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They think it’s all over, but it may not be!
  1. I M Cockerill
  1. Correspondence to:
 I M Cockerill
 School of Medicine, University of Birmingham, Birmingham, UK;

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Athletes of necessity retire early and often require help adjusting to their new life

It is evident that anyone required to perform at a high level in sport or other physically demanding occupation has a limited number of years before demands made on the body begin to take their toll, sometimes accompanied by difficulties of a psychological nature. Although there may be a good deal of informal support from family, friends, and perhaps even other athletes who have retired, in some sports there remain few initiatives devised specifically for those approaching the end of an athletic career. The issues raised and observations made in this article are based on selected research studies and also interviews with an elite amateur swimmer and a professional footballer. The former regularly devoted upwards of 25 hours a week to training and competition. In most instances the elite amateur has somehow to organise sport around a job, often full time, or study for academic and professional qualifications.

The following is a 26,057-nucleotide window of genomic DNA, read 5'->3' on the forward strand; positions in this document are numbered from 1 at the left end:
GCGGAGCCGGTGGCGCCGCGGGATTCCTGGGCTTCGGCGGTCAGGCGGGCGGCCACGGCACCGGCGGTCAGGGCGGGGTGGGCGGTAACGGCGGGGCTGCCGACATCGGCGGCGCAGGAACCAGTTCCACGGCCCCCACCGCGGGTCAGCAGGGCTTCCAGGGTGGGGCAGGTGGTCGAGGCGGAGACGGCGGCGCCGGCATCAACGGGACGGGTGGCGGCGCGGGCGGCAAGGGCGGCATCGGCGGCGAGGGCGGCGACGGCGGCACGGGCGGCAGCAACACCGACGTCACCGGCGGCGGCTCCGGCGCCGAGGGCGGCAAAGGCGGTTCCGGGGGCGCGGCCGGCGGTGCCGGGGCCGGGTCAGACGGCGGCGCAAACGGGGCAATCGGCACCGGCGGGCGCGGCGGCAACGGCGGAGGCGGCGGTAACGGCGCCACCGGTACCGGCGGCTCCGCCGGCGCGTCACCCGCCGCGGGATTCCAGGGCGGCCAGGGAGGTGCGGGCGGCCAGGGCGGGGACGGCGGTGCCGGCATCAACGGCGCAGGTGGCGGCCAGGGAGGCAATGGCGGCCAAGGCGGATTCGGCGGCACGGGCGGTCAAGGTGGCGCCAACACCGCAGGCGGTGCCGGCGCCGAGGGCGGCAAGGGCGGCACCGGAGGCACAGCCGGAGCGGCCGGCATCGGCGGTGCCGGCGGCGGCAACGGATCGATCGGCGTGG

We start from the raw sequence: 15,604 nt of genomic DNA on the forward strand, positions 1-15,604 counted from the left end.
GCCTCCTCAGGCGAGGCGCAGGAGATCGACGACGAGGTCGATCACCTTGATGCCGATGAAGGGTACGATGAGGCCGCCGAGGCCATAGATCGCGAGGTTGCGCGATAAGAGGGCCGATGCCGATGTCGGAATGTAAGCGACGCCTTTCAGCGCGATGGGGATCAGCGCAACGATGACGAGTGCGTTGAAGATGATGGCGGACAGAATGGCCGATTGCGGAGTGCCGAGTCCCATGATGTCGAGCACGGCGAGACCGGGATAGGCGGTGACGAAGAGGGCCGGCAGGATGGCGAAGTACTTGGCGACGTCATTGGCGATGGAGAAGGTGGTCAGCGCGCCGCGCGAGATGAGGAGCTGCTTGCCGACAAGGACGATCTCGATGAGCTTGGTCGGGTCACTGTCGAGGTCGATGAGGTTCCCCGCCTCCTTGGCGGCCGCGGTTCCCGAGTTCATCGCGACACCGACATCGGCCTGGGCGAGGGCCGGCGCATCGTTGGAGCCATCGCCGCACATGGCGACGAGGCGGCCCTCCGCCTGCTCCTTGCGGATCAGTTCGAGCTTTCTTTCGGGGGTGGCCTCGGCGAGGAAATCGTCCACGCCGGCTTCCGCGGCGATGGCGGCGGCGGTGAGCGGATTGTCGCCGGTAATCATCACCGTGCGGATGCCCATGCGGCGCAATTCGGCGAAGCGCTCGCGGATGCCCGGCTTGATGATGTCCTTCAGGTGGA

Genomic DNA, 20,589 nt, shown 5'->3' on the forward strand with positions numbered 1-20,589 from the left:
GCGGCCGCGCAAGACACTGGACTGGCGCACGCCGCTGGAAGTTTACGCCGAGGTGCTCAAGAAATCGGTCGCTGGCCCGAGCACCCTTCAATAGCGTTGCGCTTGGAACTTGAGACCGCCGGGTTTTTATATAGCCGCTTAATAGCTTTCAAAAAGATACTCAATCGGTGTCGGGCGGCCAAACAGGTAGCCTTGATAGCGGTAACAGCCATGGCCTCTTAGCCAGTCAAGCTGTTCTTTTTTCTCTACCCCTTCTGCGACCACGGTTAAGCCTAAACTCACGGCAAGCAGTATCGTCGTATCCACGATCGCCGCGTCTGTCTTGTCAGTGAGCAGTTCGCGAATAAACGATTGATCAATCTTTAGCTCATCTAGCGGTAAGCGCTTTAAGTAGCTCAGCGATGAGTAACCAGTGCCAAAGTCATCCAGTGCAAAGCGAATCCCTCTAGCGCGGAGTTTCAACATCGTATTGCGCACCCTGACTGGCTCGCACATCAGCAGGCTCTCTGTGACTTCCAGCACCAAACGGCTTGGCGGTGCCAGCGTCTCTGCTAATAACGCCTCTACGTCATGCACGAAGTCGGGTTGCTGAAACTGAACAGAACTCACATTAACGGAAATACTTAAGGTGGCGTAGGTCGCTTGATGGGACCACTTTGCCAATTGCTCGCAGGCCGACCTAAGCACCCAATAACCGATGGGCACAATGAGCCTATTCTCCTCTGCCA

True, a few sports endeavour to assist retiring athletes in looking to the future, but they tend to be variable in both extent and content. A few professional associations—for example, the Professional Footballers’ Association and the Jockeys’ Association of Great Britain—operate as a catalyst to facilitate the transition process for their members, and both have proved successful in this endeavour. Some athletes make a seamless transition, whereas others struggle to adapt and are perhaps too proud to ask for help. After all, they may have been the focus of adulation for several years, and to realise that in the prime of life it is time to close the door on what you are best at is difficult to accept.


There are probably four principal reasons for an athlete leaving sport: personal choice, age, injury, and deselection. Only the …

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